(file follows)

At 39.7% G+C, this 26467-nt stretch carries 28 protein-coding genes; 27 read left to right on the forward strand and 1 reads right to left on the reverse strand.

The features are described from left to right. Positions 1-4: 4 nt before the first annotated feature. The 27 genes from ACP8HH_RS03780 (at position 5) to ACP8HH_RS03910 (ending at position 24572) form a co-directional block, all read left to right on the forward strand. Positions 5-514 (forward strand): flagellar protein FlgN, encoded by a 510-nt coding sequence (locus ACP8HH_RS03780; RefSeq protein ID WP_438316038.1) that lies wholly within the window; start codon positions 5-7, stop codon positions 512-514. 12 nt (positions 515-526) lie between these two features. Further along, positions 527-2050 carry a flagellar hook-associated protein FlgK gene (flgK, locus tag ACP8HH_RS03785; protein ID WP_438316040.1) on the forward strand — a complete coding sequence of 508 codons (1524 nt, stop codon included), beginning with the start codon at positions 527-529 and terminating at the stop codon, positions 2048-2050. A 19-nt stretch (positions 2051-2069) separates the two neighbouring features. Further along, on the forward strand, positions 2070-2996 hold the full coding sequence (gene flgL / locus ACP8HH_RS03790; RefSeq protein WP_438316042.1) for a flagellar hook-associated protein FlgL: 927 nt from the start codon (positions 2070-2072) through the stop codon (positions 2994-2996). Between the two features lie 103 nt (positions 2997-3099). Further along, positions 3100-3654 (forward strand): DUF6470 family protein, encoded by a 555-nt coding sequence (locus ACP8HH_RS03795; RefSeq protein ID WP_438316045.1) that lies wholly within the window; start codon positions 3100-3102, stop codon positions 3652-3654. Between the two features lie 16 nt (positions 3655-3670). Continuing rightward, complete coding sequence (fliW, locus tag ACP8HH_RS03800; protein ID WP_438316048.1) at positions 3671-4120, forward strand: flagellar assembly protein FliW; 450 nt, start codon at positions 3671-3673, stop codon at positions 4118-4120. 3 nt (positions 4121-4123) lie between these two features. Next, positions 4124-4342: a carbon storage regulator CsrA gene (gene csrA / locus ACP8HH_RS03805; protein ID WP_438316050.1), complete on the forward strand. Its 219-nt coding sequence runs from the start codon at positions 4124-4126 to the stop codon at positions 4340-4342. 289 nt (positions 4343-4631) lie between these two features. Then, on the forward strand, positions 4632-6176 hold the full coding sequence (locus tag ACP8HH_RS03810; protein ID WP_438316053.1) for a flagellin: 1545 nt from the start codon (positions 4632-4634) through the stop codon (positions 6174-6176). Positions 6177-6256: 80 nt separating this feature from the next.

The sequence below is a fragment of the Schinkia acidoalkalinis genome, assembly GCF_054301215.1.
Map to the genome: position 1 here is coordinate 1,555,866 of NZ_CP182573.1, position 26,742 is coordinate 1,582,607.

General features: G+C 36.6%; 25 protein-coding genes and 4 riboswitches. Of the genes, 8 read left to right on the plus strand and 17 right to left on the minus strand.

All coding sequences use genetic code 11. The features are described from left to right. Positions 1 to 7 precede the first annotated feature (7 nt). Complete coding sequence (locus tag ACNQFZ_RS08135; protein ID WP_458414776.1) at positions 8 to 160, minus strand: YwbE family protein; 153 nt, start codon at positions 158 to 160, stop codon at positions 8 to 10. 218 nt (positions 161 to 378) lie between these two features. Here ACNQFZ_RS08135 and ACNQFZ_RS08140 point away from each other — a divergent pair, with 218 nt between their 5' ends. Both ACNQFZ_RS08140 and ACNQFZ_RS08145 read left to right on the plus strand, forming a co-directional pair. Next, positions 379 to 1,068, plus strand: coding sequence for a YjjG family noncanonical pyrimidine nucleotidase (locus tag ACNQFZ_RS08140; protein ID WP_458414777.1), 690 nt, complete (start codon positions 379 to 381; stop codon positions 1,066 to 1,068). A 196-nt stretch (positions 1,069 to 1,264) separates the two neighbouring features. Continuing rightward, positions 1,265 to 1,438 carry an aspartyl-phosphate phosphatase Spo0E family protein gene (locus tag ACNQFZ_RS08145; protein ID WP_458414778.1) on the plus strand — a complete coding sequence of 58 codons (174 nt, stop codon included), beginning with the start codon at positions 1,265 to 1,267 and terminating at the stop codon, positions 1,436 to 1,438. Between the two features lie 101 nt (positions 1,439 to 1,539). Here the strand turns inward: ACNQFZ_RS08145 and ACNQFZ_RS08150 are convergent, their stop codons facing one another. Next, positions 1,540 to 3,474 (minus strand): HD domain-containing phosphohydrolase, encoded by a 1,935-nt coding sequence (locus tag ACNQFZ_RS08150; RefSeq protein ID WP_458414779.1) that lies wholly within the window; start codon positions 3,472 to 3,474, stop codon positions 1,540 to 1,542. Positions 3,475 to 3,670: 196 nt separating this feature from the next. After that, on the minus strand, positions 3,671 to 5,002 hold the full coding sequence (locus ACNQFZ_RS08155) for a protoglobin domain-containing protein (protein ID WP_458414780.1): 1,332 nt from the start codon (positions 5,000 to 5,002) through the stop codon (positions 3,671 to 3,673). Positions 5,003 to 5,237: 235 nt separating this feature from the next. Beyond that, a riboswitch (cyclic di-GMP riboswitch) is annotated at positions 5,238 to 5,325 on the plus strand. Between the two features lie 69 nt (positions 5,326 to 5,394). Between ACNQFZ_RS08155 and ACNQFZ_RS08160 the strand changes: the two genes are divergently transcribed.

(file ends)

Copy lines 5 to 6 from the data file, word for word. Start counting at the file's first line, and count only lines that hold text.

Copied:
General features: G+C 36.6%; 25 protein-coding genes and 4 riboswitches. Of the genes, 8 read left to right on the plus strand and 17 right to left on the minus strand.

All coding sequences use genetic code 11. The features are described from left to right. Positions 1 to 7 precede the first annotated feature (7 nt). Complete coding sequence (locus tag ACNQFZ_RS08135; protein ID WP_458414776.1) at positions 8 to 160, minus strand: YwbE family protein; 153 nt, start codon at positions 158 to 160, stop codon at positions 8 to 10. 218 nt (positions 161 to 378) lie between these two features. Here ACNQFZ_RS08135 and ACNQFZ_RS08140 point away from each other — a divergent pair, with 218 nt between their 5' ends. Both ACNQFZ_RS08140 and ACNQFZ_RS08145 read left to right on the plus strand, forming a co-directional pair. Next, positions 379 to 1,068, plus strand: coding sequence for a YjjG family noncanonical pyrimidine nucleotidase (locus tag ACNQFZ_RS08140; protein ID WP_458414777.1), 690 nt, complete (start codon positions 379 to 381; stop codon positions 1,066 to 1,068). A 196-nt stretch (positions 1,069 to 1,264) separates the two neighbouring features. Continuing rightward, positions 1,265 to 1,438 carry an aspartyl-phosphate phosphatase Spo0E family protein gene (locus tag ACNQFZ_RS08145; protein ID WP_458414778.1) on the plus strand — a complete coding sequence of 58 codons (174 nt, stop codon included), beginning with the start codon at positions 1,265 to 1,267 and terminating at the stop codon, positions 1,436 to 1,438. Between the two features lie 101 nt (positions 1,439 to 1,539). Here the strand turns inward: ACNQFZ_RS08145 and ACNQFZ_RS08150 are convergent, their stop codons facing one another. Next, positions 1,540 to 3,474 (minus strand): HD domain-containing phosphohydrolase, encoded by a 1,935-nt coding sequence (locus tag ACNQFZ_RS08150; RefSeq protein ID WP_458414779.1) that lies wholly within the window; start codon positions 3,472 to 3,474, stop codon positions 1,540 to 1,542. Positions 3,475 to 3,670: 196 nt separating this feature from the next. After that, on the minus strand, positions 3,671 to 5,002 hold the full coding sequence (locus ACNQFZ_RS08155) for a protoglobin domain-containing protein (protein ID WP_458414780.1): 1,332 nt from the start codon (positions 5,000 to 5,002) through the stop codon (positions 3,671 to 3,673). Positions 5,003 to 5,237: 235 nt separating this feature from the next. Beyond that, a riboswitch (cyclic di-GMP riboswitch) is annotated at positions 5,238 to 5,325 on the plus strand. Between the two features lie 69 nt (positions 5,326 to 5,394). Between ACNQFZ_RS08155 and ACNQFZ_RS08160 the strand changes: the two genes are divergently transcribed.